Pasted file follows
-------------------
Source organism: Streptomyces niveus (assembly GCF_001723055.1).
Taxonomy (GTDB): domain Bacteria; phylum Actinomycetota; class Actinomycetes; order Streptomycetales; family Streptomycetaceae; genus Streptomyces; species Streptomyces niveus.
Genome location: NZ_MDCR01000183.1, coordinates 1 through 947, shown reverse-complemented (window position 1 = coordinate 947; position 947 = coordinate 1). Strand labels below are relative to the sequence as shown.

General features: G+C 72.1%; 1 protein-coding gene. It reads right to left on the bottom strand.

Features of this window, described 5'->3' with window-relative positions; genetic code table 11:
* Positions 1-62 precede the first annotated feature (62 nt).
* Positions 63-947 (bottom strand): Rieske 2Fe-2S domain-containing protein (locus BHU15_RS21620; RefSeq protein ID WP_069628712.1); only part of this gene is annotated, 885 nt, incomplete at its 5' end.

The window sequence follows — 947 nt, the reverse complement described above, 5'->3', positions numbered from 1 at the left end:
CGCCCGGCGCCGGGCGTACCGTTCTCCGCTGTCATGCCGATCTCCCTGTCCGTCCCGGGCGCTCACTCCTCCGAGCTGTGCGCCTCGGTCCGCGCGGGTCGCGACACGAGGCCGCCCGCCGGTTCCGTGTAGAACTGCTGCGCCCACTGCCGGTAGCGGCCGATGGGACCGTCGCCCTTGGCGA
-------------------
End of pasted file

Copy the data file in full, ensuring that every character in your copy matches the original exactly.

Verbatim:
Source organism: Streptomyces niveus (assembly GCF_001723055.1).
Taxonomy (GTDB): domain Bacteria; phylum Actinomycetota; class Actinomycetes; order Streptomycetales; family Streptomycetaceae; genus Streptomyces; species Streptomyces niveus.
Genome location: NZ_MDCR01000183.1, coordinates 1 through 947, shown reverse-complemented (window position 1 = coordinate 947; position 947 = coordinate 1). Strand labels below are relative to the sequence as shown.

General features: G+C 72.1%; 1 protein-coding gene. It reads right to left on the bottom strand.

Features of this window, described 5'->3' with window-relative positions; genetic code table 11:
* Positions 1-62 precede the first annotated feature (62 nt).
* Positions 63-947 (bottom strand): Rieske 2Fe-2S domain-containing protein (locus BHU15_RS21620; RefSeq protein ID WP_069628712.1); only part of this gene is annotated, 885 nt, incomplete at its 5' end.

The window sequence follows — 947 nt, the reverse complement described above, 5'->3', positions numbered from 1 at the left end:
CGCCCGGCGCCGGGCGTACCGTTCTCCGCTGTCATGCCGATCTCCCTGTCCGTCCCGGGCGCTCACTCCTCCGAGCTGTGCGCCTCGGTCCGCGCGGGTCGCGACACGAGGCCGCCCGCCGGTTCCGTGTAGAACTGCTGCGCCCACTGCCGGTAGCGGCCGATGGGACCGTCGCCCTTGGCGA